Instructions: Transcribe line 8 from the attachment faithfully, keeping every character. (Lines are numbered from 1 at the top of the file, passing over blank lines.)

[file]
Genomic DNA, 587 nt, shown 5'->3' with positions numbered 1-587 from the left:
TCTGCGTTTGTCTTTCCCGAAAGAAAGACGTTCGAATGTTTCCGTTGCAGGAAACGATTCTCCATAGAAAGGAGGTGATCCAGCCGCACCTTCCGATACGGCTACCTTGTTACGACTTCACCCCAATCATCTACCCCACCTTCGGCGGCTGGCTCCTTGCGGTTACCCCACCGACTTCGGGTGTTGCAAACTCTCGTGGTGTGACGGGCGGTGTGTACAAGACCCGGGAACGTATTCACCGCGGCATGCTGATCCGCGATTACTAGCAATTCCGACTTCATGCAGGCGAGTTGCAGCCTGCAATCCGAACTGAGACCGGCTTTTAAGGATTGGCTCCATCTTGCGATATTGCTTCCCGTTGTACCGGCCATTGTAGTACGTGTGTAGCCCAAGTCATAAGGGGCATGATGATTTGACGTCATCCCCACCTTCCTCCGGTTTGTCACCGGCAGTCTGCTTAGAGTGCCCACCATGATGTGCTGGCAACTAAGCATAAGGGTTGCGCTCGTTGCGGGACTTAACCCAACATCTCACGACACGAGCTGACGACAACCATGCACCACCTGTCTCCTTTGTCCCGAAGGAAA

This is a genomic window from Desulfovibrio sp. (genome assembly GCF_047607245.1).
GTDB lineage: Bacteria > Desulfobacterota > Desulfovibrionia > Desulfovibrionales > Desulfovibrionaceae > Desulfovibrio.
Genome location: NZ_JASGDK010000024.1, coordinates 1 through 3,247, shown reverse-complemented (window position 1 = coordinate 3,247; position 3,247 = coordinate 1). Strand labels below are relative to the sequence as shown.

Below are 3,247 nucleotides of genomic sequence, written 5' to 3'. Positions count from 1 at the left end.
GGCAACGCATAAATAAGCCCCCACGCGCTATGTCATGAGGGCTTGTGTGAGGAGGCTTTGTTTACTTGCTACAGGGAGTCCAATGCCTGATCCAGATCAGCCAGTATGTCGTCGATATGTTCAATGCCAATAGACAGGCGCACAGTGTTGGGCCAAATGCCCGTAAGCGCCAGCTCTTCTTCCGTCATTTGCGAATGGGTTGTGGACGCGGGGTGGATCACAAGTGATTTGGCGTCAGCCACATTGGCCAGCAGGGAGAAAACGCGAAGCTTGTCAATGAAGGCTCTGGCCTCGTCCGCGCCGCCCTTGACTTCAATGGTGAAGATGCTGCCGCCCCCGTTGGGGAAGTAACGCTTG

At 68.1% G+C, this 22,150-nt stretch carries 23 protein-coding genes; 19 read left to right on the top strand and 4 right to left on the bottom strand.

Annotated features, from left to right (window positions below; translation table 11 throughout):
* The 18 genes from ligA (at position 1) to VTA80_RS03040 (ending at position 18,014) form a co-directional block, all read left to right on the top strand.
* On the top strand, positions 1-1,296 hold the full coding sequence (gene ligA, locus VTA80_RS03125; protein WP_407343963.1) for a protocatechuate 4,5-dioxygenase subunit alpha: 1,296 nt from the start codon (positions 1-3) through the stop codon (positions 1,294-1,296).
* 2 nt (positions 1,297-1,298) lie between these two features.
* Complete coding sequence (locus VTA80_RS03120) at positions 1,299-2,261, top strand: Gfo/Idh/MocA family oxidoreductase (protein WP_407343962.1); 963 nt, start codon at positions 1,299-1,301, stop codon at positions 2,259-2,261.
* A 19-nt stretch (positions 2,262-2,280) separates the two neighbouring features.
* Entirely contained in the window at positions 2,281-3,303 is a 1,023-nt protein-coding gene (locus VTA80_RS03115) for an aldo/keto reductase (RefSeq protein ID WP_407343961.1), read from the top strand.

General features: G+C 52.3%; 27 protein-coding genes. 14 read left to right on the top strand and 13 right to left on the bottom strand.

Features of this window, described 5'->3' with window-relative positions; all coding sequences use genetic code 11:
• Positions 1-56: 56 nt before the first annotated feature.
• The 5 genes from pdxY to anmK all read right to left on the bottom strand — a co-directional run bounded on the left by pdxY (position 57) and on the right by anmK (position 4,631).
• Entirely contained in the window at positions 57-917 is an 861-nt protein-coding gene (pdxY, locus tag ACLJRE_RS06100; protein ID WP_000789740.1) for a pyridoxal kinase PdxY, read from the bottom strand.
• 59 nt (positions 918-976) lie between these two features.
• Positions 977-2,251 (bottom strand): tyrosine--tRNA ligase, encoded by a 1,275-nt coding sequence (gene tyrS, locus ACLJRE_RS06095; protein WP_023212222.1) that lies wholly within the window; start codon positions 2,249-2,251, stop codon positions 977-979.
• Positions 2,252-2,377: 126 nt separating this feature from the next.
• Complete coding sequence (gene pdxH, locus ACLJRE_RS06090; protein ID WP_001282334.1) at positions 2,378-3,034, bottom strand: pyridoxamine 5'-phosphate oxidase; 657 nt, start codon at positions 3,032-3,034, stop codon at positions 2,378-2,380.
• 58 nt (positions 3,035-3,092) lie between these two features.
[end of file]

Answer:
At 68.1% G+C, this 22,150-nt stretch carries 23 protein-coding genes; 19 read left to right on the top strand and 4 right to left on the bottom strand.